Impacts of Islamic banking in India:

  • India is a secular country by Constitution. Thus opening any financial institution with the name of a religion can raise question among other religious groups.
  • There would be much of chaos for manpower. There is a lack of adequate work force trained in Sharia banking.
  • The present banking rules and regulations in India do not allow the operation of Islamic Finance in India for it creates hurdle in achieving complete financial inclusion.
  • Section 8 of Banking Regulation Act, mandates that a banking company cannot deal in the selling or buying or bartering of goods, which is prevalent in Shariah-compliant structures such as Murabaha in India.
  • Islamic banking may pave the way for the entry for terrorist funding.

Q.3) Discuss the concept of Ready-to-use therapeutic food (RUTF) and explain its role in India’s fight against malnutrition. (GS-1)

Introduction:

Ready-to-use therapeutic food (RUTF):

  • Ready-to-use therapeutic food (RUTF) is a high-energy, micronutrient enhanced paste used to treat children under age 5 who are affected by severe acute malnutrition.
  • RUTF is a packaged paste of peanuts, oil, sugar, vitamins, milk powder and mineral supplements, which contains 520-550 kilocalories of energy per 100 g.
  • Additional ingredients may include nuts, legumes, grains and sweeteners to improve the taste.
  • The paste is given to children aged between six months and six years, usually after a doctor’s prescription.

Malnutrition and India:

  • India’s hunger situation is worsening with the county slipping from 97th spot in 2016 to 100th position in the latest 2017 Global Hunger Index (GHI).
  • The report revealed that India’s hunger crisis is worse than all its neighboring countries.

Role of Ready-to-use therapeutic food (RUTF) in India’s fight against malnutrition:

  • This makes it a practical solution where cooking facilities and fuel are limited.
  • RUTF has a long shelf life and is safe for use even in the absence of clean drinking water.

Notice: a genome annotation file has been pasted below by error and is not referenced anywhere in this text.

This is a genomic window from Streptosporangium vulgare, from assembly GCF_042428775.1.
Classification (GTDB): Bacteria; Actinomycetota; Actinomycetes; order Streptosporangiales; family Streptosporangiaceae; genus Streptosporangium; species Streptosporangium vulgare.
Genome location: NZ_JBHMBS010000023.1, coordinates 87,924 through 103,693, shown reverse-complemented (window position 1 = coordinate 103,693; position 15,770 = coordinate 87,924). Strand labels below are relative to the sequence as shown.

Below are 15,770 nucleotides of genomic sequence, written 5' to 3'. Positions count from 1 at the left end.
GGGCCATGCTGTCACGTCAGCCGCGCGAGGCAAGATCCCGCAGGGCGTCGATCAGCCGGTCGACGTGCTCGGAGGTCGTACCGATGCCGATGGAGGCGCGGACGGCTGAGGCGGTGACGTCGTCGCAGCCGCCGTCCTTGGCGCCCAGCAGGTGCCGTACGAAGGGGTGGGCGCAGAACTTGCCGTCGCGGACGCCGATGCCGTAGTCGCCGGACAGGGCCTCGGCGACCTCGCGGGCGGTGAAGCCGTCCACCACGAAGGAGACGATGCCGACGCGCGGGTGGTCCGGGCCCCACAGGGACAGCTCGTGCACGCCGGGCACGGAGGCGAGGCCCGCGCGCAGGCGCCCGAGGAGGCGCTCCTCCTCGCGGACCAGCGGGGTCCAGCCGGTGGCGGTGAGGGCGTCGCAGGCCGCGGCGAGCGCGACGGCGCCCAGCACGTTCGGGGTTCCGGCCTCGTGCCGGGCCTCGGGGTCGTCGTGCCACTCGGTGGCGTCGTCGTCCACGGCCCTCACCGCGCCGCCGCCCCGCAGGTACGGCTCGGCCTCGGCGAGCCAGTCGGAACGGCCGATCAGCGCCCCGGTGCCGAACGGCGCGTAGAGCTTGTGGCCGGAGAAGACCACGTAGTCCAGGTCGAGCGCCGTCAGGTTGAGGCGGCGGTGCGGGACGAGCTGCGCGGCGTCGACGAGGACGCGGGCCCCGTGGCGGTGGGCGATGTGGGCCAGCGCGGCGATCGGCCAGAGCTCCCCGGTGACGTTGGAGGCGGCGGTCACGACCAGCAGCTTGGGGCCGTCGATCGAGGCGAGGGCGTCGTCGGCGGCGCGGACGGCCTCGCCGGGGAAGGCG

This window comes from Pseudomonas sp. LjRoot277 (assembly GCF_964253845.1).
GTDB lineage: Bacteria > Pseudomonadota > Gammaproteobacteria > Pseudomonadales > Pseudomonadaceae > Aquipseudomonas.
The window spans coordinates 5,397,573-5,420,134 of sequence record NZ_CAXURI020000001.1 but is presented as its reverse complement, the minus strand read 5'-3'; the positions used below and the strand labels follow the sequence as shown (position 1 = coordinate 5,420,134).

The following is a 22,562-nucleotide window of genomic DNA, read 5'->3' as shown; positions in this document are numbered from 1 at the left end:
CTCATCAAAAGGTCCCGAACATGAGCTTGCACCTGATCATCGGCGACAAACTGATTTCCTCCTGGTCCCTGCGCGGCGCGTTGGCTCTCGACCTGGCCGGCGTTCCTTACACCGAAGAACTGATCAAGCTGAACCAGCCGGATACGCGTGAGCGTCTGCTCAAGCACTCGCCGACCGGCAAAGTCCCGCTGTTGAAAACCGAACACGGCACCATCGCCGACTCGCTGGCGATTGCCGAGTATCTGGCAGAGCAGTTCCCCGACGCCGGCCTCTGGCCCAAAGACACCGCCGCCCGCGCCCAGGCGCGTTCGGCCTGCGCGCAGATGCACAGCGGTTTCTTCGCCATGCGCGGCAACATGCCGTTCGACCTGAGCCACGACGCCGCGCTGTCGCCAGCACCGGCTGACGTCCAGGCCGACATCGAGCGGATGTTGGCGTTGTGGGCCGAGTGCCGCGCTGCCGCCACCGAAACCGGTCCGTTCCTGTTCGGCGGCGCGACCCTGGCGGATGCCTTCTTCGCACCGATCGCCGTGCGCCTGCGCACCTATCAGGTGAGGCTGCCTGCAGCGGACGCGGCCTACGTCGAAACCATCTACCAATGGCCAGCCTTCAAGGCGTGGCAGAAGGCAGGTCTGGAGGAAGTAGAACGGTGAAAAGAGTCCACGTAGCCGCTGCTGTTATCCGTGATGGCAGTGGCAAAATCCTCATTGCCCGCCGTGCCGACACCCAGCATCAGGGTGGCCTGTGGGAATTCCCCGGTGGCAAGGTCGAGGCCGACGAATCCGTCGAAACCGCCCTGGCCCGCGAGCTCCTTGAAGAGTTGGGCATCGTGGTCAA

• The use of RUTF allows those children without medical complications to be cured right in their own homes and communities.
  • In this approach, community health workers are trained in early detection to recognize cases of severe acute malnutrition and provide RUTF and routine medical care.
  • At the same time, health workers learn to recognize medical complications and refer those children to hospitals and health centres for further in-patient treatment.
  • The impotance of the community-based approach is that early detection and early treatment leads to better rates of survival and the treatment of many more children.
  • It also empowers communities and is much more cost-effective than in-patient treatment.

Way ahead:

  • There is a need for prevention and long term solutions.
  • The solutions should involve dismantling unequal power structures, improving equitable access to health services and nutritious foods, promoting breastfeeding and optimal infant and young child feeding practices, improving water and sanitation, and planning for cyclic food shortages and emergencies.
  • Ready-to-use therapeutic food (RUTF) can be useful for The Sustainable Development Goals which aims to end all forms of hunger and malnutrition by 2030.